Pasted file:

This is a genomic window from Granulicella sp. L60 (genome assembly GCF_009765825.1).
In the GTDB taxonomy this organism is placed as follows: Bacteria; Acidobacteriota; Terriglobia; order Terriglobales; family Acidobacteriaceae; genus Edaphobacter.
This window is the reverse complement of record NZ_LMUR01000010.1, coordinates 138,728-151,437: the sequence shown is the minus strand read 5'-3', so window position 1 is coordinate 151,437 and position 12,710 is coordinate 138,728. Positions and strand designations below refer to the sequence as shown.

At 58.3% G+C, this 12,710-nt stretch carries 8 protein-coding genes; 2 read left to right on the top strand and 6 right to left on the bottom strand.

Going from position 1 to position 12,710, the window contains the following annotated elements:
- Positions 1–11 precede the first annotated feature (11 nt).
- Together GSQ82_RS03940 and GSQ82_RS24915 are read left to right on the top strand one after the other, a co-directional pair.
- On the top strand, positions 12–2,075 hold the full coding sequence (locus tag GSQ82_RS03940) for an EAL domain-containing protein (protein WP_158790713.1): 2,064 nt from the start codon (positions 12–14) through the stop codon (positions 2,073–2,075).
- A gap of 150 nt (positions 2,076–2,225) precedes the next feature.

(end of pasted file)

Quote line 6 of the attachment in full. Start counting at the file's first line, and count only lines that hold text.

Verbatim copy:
- Positions 1–11 precede the first annotated feature (11 nt).